Thursday, January 3, 2013

Charles Baxter, poet

If you know Baxter's novels--First Light, The Soul Thief, Saul and Patsy, Shadow Play--or his short stories--recently collected in Gryphon--you know that he is one of the surest craftsmen around.  He excels, in particular, in evoking the inner lives of ordinary people.  Baxter is also a poet, with three books to his credit--Chameleon (1974) and The South Dakota Guidebook (1970) [I'm still looking for an affordable copy of this book.]  Here's a poem from Imaginary Paintings, published in 1989:

Blind Boy Climbing a Watertower

The day smells like a rusty iron leaf.
Wind vibrates the watertower
until it is a giant's doublebass
whose only note says, "Climb,"
a word sworn in secret to the boy,
not to his brothers, who are dull
because they work all day, because they see.

Barefoot, to feel the ladder's rungs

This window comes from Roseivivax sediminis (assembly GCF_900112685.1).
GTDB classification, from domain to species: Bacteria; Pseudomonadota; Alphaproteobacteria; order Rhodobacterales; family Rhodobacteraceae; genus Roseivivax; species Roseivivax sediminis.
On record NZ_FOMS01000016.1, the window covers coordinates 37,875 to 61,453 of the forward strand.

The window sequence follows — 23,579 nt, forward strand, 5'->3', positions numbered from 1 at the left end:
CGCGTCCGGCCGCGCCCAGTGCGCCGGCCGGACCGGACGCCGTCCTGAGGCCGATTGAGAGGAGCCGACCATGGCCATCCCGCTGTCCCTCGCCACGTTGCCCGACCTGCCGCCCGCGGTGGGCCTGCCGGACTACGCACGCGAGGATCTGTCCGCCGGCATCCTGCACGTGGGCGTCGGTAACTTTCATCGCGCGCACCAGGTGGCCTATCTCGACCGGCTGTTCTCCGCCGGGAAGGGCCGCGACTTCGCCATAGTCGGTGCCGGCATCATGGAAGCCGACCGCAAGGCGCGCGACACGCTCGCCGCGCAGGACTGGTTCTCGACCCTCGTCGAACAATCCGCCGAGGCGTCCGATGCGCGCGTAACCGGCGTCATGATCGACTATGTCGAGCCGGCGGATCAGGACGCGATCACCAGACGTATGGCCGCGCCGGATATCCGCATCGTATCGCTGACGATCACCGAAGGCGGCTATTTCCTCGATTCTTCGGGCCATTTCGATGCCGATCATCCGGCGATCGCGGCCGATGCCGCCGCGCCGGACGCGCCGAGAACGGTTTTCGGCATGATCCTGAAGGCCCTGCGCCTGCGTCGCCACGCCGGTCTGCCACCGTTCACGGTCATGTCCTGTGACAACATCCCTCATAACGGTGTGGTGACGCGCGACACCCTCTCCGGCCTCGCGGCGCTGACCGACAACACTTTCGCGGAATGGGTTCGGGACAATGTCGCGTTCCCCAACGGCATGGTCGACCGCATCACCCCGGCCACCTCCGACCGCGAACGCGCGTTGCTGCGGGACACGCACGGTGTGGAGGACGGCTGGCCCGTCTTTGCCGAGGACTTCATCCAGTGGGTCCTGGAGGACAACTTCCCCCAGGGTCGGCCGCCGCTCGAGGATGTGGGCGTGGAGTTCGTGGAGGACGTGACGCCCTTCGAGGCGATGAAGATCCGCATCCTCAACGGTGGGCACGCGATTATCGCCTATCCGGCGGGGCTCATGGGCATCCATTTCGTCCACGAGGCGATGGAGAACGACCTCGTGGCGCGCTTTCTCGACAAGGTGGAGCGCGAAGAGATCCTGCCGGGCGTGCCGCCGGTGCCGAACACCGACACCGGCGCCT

nestle warmly against his calloused heels,
he lifts himself, hand over spider hand,
above his father's unimaginary farm
where his brothers spread cow manure,
check their watches, wait for lunch,
and hand down clothes sleepily to him.

He has heard of clouds: like giants
they are imaginary and as remote
as spectral rainbows.  He listens
for the cars that speed like sound
down the highway half a mile away.
The boy thinks about their girls.
He is sixteen and goes nowhere without a comb.

Charles Baxter

1 comment:

  1. Thank you so much for your reading articles!!! I'm discovering great literature! Our taste matches perfectly.